Disclosure: I received a free sample of this book in order to facilitate this review, any opinions are my own.
Commercially “back to school” is often associated with stressfully garnering all types of supplies that schools require like backpacks, glue, scissors, and markers. Within weeks, we will all be back in the daily grind of our school routines and before long parents are sitting in curriculum nights with teachers. These days curriculum is so much more than learning basic concepts of addition, subtraction, comprehension and reading. I often joke that once Gavin makes it through second grade I probably won’t be smart enough to help him with his homework any longer.
If you’ve ever been to a medical doctor who uses all sorts of terminology that can’t be understood, I find the same is true of working in the school system. When it becomes part of your daily vocabulary, we often forget that most people have no idea what we are talking about when we say words like “phonemic awareness, Dolch sight words, fluency, graphic organizers and fine motor skills.”
At parent teacher conferences or Special Education meetings we might speak with parents about their child’s strengths and weaknesses with these same concepts. I think most parents generally ask how they can help their child conquer these difficulties at home. However, there aren’t always toys or “quick fix solutions” we can buy off the shelf. So aside from relying on your child’s individual teacher, parents often look to Google and Pinterest for suggestions. However, some activities can require a lot of prep time or materials, the project never gets completed and parental guilt skyrockets.
Amanda Morin, a former Kindergarten teacher and the About.com Kids Learning Activities Guide, has written an amazing resource for parents and teachers, “The Everything Kids Learning Activities Book.” The book includes 145 indoor and outdoor activities and games that were developed for children ages 5-12, specifically to provide children with educational activities related to the areas of reading, writing, math, science and social studies. Most of the materials that are required to complete each activity are readily available within your home. Each activity in the book is labeled by the specific curriculum area, so parents can search the contents or the index for the academic skill they are trying to promote. Each activity also shares the skills being practiced or targeted (vocabulary, spelling, categorization, etc), the supplies needed and step-by-step directions on how to play. Aside from just partaking in the activity there are questions to ask children along the way to expand their understanding of each concept, as well as ideas on how to make each skill more challenging when the child is ready. Though there aren’t any pictures in the book to illustrate the activities, the directions are easy to read and follow. What is amazing with this book is that it not only lists a lot of simple and fun activities to help children, it serves as an amazing resource for parents. Each chapter teaches parents about the concepts their children are learning about. Not only has Amanda carefully designed and crafted learning activities that are fun, but including them during routine family activities like carpooling, dinner, housecleaning and grocery shopping is brilliant. Parents now have the ability to infuse learning opportunities into their busy lifestyles, and their children will definitely benefit from this. Some of my favorite activities in the book include:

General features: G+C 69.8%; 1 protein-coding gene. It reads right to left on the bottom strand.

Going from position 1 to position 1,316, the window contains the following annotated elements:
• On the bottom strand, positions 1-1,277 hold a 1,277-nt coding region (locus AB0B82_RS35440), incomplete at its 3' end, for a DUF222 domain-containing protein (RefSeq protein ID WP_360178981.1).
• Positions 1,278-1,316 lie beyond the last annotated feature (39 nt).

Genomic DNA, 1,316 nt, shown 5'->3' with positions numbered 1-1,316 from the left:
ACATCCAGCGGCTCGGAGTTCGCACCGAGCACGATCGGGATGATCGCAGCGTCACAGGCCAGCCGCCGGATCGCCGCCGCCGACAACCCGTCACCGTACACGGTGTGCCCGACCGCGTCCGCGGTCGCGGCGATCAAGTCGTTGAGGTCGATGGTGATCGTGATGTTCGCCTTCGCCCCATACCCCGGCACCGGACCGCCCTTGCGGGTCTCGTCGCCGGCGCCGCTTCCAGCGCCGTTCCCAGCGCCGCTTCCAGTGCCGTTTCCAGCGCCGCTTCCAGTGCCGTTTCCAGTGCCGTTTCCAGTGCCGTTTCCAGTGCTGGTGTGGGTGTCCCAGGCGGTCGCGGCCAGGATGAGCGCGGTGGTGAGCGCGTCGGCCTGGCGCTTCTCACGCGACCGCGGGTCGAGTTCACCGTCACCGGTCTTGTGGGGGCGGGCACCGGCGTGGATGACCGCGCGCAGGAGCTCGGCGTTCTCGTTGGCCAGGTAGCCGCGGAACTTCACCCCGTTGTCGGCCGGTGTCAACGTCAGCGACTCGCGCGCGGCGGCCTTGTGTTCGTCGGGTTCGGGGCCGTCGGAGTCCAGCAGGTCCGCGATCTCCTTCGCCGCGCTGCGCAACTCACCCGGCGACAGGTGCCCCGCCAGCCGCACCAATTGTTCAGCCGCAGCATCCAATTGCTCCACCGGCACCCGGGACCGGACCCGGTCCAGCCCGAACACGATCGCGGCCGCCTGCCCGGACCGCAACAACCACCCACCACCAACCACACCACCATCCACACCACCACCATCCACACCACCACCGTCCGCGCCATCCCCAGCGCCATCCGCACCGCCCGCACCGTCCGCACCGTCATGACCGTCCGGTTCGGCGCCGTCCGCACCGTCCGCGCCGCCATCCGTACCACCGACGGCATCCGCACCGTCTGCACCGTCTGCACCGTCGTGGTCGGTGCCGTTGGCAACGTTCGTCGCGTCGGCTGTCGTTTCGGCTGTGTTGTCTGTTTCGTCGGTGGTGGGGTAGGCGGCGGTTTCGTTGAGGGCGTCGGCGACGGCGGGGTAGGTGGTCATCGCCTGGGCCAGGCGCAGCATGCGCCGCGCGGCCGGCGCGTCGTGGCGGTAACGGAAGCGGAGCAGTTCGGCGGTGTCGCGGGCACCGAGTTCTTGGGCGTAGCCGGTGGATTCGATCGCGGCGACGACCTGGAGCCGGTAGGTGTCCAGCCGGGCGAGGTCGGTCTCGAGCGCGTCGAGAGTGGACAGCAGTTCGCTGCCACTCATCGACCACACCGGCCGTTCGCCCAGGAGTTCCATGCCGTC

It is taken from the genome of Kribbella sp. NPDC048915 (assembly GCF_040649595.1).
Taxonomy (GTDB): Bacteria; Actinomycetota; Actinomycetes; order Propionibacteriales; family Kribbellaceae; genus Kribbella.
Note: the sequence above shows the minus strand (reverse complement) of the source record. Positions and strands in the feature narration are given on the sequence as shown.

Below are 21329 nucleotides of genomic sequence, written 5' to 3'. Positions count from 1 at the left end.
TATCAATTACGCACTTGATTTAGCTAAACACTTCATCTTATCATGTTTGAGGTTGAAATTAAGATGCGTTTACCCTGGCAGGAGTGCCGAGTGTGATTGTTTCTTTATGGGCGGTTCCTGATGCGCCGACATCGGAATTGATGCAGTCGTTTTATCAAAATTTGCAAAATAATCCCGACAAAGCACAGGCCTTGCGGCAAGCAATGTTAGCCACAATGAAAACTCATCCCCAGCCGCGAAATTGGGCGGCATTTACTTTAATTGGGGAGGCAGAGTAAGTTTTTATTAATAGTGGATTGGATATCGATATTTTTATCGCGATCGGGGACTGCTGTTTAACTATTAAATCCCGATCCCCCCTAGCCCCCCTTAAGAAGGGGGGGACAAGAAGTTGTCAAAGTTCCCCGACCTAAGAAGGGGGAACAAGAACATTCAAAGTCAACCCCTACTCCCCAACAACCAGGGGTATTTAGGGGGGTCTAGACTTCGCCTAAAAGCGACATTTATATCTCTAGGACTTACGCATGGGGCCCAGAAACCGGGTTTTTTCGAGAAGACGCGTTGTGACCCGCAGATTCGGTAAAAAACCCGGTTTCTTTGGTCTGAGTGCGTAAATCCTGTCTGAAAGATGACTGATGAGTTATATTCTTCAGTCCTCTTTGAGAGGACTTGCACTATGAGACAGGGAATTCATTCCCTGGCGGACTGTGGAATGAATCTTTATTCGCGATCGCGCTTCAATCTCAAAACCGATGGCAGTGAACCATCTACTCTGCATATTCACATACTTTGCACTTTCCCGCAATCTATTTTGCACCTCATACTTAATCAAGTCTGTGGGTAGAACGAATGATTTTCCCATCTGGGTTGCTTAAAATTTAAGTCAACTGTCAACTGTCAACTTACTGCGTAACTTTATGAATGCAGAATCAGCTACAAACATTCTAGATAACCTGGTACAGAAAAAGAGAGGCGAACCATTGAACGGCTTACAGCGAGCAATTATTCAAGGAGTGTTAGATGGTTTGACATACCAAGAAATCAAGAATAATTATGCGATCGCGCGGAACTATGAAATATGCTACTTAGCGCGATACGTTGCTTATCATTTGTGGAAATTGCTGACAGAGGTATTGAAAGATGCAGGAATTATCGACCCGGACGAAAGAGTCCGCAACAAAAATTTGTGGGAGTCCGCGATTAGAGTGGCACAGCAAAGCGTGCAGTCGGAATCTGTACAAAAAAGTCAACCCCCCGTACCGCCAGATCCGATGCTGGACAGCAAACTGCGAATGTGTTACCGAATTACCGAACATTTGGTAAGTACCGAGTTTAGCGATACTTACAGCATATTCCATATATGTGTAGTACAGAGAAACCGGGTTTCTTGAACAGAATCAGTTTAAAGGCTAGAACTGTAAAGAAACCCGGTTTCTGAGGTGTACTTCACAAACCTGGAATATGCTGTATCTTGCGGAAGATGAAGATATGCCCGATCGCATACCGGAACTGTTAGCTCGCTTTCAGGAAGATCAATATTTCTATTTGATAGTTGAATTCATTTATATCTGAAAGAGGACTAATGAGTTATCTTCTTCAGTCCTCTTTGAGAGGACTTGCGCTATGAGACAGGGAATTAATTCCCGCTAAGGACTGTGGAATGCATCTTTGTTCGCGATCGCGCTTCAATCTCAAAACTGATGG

- “Label the House” – to encourage sight word reading, parents are encouraged to attach the written word to the object within the home. Parents can help the child read and remember the words when they use them during the day.
- “Vocabulary Parade” – teaches positional words (above, after, in, on, under, left and right) by hiding toy items in various locations at the playground or in the backyard following specific directions in sequence to “Slide down the slide, look behind tree, and search under the picnic table.”
- “Grocery Lists” – encourages children to cut and paste different pictures from store flyers to create a grocery list. Children can progress to spelling and writing their own list and use recipe cards to create the list needed for their favorite family meals.
- “Housecleaning Math” – prompts children to estimate how many items will need to be picked up off their bedroom floor while cleaning it. Children can also estimate how much time it will take them to clean their room and test their hypothesis with a timer.
- “Scratch and Sniff Painting” – combines jell-o, food coloring and powdered drink mix packets to create a scratch and sniff solution. In my opinion, aside from general painting, I plan to use this paint with the kids at school when we are working on general letter formation and recognition.
If you would like to order this book, purchasing information can be found on Everythingkidslearning.com.
Would you like to win a copy of the book plus a package of the Top 10 Materials for Learning Activities? Enter my giveaway in the Rafflecopter box below. a Rafflecopter giveaway
I received a free sample of this book in order to facilitate this review, any opinions are my own.